After a comprehensive rewrite that has been ongoing since 2006 the new companies ordinance came into effect on 3 March 2014. This has been introduced to enhance corporate governance, facilitate business, ensure better regulation and modernise the law. The aim of which is to fortify Hong Kong’s status as an international financial centre.
Some of the changes include;
Par value shares are now abolished. The new system means that it is mandatory for all companies to have a no-par system. This is to simplify the raising of new capital.
Every private company now has to have at least one natural person to act as director.
Companies are now required to deliver returns to the Registry.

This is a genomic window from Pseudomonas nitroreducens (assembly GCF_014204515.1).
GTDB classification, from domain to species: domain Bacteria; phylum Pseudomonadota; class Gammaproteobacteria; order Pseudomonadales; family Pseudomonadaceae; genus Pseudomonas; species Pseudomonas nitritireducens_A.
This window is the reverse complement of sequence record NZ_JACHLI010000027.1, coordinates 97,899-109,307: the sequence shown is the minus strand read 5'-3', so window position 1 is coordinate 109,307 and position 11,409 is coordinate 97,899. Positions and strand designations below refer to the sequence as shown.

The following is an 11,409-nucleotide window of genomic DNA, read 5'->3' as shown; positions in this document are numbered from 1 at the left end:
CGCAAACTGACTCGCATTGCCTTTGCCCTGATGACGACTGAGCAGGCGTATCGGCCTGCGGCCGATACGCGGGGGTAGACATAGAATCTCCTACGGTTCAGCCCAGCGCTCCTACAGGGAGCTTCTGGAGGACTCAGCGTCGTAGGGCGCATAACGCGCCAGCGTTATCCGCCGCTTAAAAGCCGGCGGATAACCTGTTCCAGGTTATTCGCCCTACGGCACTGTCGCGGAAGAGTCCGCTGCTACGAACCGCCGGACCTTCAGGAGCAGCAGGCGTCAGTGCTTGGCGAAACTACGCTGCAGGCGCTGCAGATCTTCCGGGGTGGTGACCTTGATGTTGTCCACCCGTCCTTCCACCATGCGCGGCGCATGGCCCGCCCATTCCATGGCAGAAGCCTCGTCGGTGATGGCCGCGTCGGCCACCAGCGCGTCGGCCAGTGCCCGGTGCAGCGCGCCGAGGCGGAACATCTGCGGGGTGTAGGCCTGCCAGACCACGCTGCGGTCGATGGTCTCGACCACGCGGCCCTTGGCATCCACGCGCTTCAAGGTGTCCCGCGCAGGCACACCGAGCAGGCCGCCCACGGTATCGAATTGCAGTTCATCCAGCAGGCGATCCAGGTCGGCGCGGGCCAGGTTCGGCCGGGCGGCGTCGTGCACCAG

Companies which are going for deregistration now have to confirm that they are not party to any legal proceedings or have any immovable property in Hong Kong.
Companies are now able to dispense with Annual General Meetings by unanimous shareholders consent.
Procedures to restore dissolved companies have now been streamlined.
General meetings can now be held at more than one location using electronic technology.
The registrar powers have also been clarified in regards to various matters such as rectifying typographical or clerical errors and requiring companies to resolve inconsistencies.
In addition Hong Kong
has also recently enacted a number of amendments to its trust legislation
. The amendments which came into force on 1 December 2013 are the first major revision in eighty years and have been introduced to protect their trusts
heirship rules, allow settlors to maintain certain powers, enable trusts to be settled for an unlimited amount of time, provide trustees with greater default powers and provide more protection for the beneficiaries.
With these changes Hong Kong is certainly proving its commitment to building on its reputation as a leading international financial centre.